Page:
H. L. Shannon, as executor of Lawson Kelley's estate, filed a petition in the Superior Court of Coffee County, praying for a construction of his testator's will and for direction in making a distribution of the estate among the several legatees. The prayers of his petition were pursuantly granted on October 8, 1951; and from that judgment Remember Kent and Mrs. Boatright, two of the legatees, sued out a writ of error to this court; but in Kent v. Shannon, 209 Ga. 8 (70 S.E.2d 376), and for the reasons therein stated, we dismissed their bill of exceptions on April 15, 1952. On August 9, 1952, Mrs. Claude Kent Carswell and sixteen others, alleging themselves to be nieces and nephews of the deceased Lawson Kelley and legatees under his will, filed a petition in the same court, naming H. L. Shannon, executor aforesaid, and Mrs. Mildred C. Scott as the parties defendant, and praying for an order construing and clarifying the decree of October 8, 1951, and particularly those parts which deal with a stated amount of money the executor had on hand and had received in satisfaction of an insurance policy the testator carried with a named life insurance company, and with certain cash in the executor's possession, which the testator had received from the sale of designated realty, bequeathed by item 22 of his will. A copy of the decree of October 8, 1951, was attached to the petition as an exhibit, but no copy of the executor's will, appears in the record. The attached copy decree shows that the court, after construing the testator's will, directed the executor to pay over and deliver to Mrs. Mildred C. Scott all money and property bequeathed to her by several enumerated items of the will, including the proceeds collected by the executor from the testator's life-insurance policy, and the money received by the testator from the sale of bequeathed realty. The petitioners state several reasons, and cite many authorities, in support of their contention that the testator's will was incorrectly construed by the court, and that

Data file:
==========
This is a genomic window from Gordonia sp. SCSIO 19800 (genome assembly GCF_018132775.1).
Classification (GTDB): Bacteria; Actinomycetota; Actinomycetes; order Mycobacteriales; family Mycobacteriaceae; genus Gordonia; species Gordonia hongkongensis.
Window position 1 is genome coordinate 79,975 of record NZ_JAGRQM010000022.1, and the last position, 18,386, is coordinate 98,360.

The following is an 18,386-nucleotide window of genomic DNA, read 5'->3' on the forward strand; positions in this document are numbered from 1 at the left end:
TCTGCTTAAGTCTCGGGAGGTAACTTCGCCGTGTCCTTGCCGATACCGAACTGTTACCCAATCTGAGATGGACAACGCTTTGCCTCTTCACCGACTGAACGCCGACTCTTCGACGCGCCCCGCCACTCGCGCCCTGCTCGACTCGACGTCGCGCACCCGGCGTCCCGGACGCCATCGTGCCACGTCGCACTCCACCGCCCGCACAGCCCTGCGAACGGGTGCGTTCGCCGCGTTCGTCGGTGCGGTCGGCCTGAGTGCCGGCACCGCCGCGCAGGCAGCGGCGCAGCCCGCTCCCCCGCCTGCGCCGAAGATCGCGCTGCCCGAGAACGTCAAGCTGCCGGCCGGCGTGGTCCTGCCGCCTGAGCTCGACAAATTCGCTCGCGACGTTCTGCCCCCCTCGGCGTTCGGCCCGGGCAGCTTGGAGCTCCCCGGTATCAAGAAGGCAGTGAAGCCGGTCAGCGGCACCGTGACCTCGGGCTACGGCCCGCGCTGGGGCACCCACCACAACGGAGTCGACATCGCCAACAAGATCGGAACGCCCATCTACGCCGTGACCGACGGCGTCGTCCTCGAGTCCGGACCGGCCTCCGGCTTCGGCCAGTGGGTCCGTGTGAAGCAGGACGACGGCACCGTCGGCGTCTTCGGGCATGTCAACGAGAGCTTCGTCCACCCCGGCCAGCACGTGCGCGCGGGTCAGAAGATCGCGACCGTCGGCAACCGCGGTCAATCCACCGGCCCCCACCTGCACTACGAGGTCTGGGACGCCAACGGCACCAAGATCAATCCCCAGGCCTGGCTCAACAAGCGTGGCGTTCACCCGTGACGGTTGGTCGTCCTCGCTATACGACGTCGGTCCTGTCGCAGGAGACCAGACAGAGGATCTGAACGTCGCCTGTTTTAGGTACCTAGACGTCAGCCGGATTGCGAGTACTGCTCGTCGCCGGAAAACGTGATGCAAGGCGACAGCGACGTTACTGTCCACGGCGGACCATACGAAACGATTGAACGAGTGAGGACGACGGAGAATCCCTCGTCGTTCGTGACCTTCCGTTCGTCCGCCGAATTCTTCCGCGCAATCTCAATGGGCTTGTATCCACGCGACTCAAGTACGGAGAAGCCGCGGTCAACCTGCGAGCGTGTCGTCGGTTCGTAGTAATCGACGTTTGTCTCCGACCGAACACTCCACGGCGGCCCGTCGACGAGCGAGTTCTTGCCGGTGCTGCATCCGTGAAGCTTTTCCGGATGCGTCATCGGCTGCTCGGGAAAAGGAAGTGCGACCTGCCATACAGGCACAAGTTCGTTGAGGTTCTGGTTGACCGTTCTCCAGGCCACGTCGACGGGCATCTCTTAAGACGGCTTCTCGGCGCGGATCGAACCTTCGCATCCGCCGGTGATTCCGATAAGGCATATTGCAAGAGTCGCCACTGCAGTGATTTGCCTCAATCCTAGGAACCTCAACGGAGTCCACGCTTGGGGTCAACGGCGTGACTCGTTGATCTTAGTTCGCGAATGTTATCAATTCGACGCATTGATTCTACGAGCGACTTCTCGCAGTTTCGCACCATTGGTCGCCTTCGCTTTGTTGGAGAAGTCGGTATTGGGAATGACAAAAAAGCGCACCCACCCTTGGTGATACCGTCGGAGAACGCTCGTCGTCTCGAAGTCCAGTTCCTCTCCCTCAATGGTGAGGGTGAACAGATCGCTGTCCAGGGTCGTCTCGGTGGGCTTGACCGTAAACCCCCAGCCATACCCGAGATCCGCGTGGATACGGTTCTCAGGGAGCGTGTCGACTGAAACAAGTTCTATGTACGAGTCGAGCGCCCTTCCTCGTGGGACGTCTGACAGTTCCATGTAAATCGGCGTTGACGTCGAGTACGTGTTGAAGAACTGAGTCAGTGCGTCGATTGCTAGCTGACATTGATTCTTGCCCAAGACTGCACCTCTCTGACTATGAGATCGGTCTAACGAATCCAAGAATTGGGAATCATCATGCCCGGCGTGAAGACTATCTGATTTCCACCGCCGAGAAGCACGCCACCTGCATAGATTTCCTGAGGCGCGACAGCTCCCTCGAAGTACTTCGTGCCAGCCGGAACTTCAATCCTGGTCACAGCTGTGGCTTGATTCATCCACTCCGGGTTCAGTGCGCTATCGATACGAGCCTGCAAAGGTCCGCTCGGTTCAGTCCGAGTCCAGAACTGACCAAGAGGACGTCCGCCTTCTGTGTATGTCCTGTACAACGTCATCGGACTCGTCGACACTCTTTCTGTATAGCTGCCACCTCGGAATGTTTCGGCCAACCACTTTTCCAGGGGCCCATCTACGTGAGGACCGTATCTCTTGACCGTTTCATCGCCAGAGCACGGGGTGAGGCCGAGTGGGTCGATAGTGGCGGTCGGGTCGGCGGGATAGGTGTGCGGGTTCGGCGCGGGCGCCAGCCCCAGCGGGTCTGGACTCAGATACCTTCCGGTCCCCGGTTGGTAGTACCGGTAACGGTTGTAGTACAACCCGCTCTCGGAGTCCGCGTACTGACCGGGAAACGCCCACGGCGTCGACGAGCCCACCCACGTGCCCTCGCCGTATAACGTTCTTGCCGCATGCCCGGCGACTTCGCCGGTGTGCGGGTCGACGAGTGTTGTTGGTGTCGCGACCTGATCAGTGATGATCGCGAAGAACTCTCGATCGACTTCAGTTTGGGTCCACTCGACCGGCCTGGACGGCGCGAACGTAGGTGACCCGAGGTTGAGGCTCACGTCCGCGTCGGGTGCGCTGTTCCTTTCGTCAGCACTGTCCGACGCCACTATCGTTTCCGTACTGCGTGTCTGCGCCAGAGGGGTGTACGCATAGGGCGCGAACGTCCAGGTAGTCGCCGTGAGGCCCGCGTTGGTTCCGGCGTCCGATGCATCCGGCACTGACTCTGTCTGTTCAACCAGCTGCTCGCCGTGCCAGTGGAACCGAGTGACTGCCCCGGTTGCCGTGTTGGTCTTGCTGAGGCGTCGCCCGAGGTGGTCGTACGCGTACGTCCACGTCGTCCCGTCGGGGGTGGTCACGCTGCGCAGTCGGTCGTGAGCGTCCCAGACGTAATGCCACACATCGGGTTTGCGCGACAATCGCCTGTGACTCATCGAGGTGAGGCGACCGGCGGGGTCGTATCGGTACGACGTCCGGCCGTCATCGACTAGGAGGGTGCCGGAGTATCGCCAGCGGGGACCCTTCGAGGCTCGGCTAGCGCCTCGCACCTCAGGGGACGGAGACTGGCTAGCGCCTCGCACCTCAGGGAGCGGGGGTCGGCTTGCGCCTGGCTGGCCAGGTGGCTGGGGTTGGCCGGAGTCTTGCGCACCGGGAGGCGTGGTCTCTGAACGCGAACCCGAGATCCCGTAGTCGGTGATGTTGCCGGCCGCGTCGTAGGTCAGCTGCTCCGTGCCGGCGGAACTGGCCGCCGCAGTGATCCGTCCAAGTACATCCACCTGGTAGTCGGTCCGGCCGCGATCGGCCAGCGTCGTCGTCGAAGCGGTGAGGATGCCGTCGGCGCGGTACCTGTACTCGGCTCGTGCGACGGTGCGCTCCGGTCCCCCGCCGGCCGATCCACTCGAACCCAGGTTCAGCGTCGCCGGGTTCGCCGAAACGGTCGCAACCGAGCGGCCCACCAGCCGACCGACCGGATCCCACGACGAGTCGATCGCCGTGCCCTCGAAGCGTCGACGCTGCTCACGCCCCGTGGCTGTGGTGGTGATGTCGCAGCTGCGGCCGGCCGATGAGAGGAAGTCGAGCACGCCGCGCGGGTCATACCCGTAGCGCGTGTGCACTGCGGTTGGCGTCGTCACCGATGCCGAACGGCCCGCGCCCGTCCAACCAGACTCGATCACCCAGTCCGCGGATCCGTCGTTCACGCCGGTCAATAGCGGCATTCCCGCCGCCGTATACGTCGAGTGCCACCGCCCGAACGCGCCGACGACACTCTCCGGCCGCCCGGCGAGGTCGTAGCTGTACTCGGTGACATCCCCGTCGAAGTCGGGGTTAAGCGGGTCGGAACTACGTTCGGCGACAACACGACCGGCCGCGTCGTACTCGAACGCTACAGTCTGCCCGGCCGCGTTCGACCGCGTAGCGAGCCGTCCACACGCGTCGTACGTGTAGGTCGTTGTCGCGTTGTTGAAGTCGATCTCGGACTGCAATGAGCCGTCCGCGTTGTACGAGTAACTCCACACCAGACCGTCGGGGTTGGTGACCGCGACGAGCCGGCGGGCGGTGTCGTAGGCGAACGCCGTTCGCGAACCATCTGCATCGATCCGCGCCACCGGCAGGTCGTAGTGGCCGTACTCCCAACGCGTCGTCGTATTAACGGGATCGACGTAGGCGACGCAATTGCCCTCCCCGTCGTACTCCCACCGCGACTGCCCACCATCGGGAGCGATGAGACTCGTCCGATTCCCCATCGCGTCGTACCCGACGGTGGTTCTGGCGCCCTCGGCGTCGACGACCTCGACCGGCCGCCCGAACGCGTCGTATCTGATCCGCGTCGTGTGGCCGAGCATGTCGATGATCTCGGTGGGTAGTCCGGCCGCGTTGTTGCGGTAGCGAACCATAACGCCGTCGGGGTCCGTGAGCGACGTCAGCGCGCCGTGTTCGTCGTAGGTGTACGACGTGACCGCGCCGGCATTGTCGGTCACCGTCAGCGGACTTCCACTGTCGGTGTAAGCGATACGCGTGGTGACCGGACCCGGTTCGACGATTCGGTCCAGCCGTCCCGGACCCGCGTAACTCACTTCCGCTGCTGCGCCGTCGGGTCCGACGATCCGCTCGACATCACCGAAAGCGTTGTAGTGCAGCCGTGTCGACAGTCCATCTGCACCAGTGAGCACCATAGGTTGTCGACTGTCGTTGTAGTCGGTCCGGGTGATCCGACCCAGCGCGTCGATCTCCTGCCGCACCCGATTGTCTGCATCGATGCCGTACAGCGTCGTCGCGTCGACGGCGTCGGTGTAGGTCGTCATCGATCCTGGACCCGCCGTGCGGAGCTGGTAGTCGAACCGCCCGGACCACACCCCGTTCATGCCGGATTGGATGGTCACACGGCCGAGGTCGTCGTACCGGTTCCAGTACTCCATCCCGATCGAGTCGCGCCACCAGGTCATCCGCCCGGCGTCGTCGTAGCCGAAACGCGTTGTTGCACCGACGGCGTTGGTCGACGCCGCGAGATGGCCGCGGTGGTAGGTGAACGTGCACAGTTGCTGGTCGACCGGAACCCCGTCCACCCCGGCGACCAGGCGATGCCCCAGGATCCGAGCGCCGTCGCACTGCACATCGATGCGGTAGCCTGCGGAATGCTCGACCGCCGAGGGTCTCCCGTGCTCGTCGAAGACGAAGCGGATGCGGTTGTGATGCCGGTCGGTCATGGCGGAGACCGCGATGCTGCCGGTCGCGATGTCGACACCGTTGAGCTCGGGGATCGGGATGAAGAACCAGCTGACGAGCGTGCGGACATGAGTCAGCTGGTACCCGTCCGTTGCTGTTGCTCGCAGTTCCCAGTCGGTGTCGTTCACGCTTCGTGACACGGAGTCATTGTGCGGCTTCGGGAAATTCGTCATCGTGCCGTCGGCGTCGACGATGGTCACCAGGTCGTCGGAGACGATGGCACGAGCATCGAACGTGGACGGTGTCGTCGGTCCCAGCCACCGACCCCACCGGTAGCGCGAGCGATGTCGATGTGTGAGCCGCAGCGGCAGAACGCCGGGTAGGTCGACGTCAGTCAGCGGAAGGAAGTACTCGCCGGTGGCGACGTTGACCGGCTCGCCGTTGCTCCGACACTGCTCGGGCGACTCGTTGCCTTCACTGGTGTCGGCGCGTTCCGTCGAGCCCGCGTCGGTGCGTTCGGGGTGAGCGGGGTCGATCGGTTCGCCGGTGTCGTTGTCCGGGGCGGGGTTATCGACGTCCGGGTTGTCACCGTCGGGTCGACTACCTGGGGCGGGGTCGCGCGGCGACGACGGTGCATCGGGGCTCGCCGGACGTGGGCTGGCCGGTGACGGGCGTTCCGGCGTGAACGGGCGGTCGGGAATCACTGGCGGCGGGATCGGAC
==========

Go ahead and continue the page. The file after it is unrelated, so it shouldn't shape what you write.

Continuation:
1. Judgments and decrees speak for themselves, and our rules of procedure, pleading, and practice in civil actions make no provision for a proceeding to construe and clarify them. See, in this connection, Bingham v. Citizens & Southern Nat. Bank, 205 Ga. 285 (53 S.E.2d 228); 16 Am. Jur. 295, § 23; and Lawrence v. Lawrence, 87 Ga.App. 150 (73 S.E.2d 231), and the authorities there cited. For such relief, the petition failed to state a cause of action, and was therefore subject to general demurrer.
2. But the petition questions the correctness of the decree of October 8, 1951, and in effect seeks an order modifying and revising it. Treating it then as a motion to modify and revise the decree, it must also be held that the petition failed to state a cause of action, since the term during which the decree was rendered had terminated before this proceeding was instituted, and the court was without power to modify and revise it. "The authorities all hold that a court has plenary control of its judgments, orders and decrees during the term at which they are rendered, and may amend, correct, modify, or supplement them, for cause appearing, or may, to promote justice, revise, supersede, revoke, or vacate them, as may in its discretion seem necessary." I Black on Judgments, § 153. But after "the expiration of the term at which a judgment or decree was rendered, it is out of the power of the court to amend it in any matter of substance or in any matter affecting the merits." Ibid., § 154. Therefore, as "a general rule, it is unquestionably true that no act of the court, as contradistinguished from the acts of its officers or of the parties, can be allowed to be amended but during
Judgment affirmed. All the Justices concur, except Atkinson, P. J., not participating.